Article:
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“When your life is reduced to numbers, it can be incredibly frustrating”: How the minimum income requirement is keeping this family apart

The #ScrapMIRNow campaign:

The minimum income requirement means sponsors of spouse visas for non-EEA citizens have to earn at least £18,600 plus £3,800 for their first child and £2,400 for each child after.

t is particularly hard for women to sponsor husbands, especially those who care for children or family members, as they are many have into part time work and struggle to meet the MIR as a result. N No family should be kept apart because of how much they earn, especially when the odds seem so significantly stacked against them.

That is why JCWI, Families Together, Reunite Families UK and IOHR are just some of the organisations calling for MPs to scrap the minimum income requirement (MIR) in the upcoming Immigration Bill, adding their voice to the thousands of individuals directly affected by the MIR across the UK.

At the bottom of this article you will find a link which will allow you to email your MP asking them to scrap the unjust minimum income requirement.

About the Author:

Rebecca is an assistant teacher at a school in Leeds and has been classed as a key worker throughout the pandemic. Despite the fact that the Government ‘values’ her contribution to society so highly, they are simultaneously denying Rebecca’s husband the right to join her and their son in the UK because she earns less than the MIR.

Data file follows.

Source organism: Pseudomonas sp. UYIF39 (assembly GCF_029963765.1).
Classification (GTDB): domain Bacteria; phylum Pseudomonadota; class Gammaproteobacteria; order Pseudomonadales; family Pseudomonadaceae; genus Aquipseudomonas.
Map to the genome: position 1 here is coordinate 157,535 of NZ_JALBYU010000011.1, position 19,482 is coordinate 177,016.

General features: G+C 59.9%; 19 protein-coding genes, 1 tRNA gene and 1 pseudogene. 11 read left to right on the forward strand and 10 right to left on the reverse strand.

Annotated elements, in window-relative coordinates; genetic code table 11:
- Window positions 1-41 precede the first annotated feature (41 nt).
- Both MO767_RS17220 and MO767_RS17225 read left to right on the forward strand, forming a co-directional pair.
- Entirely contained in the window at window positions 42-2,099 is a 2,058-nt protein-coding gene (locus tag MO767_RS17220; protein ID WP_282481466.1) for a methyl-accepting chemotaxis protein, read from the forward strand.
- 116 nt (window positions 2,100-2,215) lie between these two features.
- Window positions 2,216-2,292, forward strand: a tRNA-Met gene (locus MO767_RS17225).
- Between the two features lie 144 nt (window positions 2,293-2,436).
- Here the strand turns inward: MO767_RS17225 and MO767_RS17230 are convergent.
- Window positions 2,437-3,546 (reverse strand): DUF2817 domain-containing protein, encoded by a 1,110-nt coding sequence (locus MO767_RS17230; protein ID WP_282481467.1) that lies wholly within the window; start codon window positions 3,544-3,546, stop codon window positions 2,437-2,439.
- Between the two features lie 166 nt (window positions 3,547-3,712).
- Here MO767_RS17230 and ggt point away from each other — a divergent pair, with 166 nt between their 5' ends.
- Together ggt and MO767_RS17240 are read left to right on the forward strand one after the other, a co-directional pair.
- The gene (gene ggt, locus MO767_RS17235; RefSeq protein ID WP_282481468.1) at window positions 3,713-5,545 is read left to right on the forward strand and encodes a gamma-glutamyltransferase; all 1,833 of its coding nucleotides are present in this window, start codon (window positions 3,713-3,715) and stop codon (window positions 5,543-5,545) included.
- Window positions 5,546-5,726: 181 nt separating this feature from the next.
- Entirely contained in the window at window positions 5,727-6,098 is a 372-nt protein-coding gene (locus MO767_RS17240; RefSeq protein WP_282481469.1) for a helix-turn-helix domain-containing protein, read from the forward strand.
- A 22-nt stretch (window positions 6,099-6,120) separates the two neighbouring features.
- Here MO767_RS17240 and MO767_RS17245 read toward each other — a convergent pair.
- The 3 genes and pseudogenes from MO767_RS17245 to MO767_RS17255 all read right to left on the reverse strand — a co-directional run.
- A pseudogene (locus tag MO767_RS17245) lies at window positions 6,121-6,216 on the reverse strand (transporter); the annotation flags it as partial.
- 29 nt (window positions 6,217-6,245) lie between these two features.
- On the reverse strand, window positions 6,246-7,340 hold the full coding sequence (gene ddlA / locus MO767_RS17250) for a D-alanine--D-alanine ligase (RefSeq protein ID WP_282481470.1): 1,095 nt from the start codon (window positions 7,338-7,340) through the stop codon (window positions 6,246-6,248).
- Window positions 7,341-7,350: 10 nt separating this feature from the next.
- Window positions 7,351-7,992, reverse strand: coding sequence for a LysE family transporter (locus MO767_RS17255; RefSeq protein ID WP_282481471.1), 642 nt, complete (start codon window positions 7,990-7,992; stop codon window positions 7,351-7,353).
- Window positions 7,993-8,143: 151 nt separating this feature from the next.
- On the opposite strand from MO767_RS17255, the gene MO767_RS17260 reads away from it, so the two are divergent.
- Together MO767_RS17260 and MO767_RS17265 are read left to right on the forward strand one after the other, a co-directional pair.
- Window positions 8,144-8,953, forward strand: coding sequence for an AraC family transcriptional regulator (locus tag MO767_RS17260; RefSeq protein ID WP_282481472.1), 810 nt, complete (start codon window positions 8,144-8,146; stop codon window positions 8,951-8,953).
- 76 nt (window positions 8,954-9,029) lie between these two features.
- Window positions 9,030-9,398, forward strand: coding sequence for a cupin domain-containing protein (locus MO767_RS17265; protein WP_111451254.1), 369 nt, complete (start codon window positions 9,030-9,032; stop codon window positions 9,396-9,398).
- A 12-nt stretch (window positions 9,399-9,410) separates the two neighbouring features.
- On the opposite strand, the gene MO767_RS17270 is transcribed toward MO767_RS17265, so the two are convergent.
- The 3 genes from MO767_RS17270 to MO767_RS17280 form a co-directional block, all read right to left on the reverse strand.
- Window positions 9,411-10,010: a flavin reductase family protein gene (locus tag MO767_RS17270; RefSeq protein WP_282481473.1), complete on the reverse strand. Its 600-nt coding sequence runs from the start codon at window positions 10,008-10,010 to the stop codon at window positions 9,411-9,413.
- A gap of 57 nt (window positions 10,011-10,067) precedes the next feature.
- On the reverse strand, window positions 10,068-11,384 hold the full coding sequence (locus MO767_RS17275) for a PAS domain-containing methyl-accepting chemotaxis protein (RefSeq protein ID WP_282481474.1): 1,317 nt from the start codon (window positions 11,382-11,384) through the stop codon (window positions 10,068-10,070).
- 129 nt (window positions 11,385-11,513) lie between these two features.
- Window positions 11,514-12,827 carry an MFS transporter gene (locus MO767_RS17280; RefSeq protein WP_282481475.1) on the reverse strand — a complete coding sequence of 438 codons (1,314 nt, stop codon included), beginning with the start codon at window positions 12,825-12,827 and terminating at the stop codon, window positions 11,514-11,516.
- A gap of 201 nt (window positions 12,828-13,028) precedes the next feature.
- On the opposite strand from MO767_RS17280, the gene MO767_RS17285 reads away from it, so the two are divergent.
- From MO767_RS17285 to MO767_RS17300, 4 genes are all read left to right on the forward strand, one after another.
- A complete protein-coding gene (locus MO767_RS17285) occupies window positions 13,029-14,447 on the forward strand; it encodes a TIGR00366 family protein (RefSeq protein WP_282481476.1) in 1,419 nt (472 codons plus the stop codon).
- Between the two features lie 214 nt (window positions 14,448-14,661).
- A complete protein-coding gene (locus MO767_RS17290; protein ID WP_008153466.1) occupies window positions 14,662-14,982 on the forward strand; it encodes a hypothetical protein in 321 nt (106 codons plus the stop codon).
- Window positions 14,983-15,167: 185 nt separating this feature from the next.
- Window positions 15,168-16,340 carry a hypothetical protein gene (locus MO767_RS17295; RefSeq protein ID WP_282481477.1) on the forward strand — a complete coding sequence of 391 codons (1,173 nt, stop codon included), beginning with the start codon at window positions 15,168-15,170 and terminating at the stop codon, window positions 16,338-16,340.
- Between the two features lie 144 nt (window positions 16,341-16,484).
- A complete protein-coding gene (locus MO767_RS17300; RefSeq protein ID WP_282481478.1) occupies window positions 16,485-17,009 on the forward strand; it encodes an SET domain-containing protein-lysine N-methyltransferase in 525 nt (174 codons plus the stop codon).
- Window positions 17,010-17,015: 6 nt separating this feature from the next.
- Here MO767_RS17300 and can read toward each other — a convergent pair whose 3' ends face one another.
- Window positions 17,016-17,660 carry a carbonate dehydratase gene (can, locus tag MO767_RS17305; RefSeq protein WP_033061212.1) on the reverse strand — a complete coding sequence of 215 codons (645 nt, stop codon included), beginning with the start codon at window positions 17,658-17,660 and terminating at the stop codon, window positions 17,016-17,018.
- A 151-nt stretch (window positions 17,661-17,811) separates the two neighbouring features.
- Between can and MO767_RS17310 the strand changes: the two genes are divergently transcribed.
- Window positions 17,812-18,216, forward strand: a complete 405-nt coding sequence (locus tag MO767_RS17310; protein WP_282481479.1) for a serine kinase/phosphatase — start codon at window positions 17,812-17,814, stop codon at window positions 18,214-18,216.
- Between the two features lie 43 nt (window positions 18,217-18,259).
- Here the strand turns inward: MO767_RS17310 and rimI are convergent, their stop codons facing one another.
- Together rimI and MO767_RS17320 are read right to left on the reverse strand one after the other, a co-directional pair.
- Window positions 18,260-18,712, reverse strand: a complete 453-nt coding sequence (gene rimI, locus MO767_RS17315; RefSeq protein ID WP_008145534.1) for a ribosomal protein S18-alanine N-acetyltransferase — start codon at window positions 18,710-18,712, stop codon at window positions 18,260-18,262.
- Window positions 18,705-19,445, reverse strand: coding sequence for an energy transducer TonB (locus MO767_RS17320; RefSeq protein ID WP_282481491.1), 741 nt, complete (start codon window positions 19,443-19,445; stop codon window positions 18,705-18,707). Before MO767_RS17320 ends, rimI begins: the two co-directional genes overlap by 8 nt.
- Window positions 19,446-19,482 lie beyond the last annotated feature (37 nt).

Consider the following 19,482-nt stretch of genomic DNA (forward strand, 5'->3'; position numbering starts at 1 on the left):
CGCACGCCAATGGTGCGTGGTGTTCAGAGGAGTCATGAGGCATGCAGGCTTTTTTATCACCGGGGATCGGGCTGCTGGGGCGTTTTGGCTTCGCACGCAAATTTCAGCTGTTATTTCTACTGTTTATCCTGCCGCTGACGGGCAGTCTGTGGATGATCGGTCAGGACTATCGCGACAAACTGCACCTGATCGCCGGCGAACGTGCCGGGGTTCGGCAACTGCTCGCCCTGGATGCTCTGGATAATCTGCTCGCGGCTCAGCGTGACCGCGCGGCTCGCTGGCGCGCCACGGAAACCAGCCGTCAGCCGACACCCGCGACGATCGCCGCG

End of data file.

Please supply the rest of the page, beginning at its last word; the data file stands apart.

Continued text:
Rebecca has very kindly written the following guest blog for IOHR about what affect the MIR has had on her and her family:

Family is at the heart of our lives from the day we are born. Whether we love them or hate them, so much of our identity is built around families and the home. We are told that marriage and children are foundations of society. We can be judged on how successful our family life is or isn’t. So how can something that is a fundamental human right be denied from people purely because of where they were born?

For many of us, human rights violations seem like a distant occurrence, something you see on the news or when you’re scrolling through Twitter. It’s not something you’d expect to see happening to your neighbour or colleague. It’s certainly not something I expected to find myself living through.

I met my husband Chuck back in 2014. We were two strangers, both away from home, who fell in love. No different really from any other love story – they all begin with two strangers.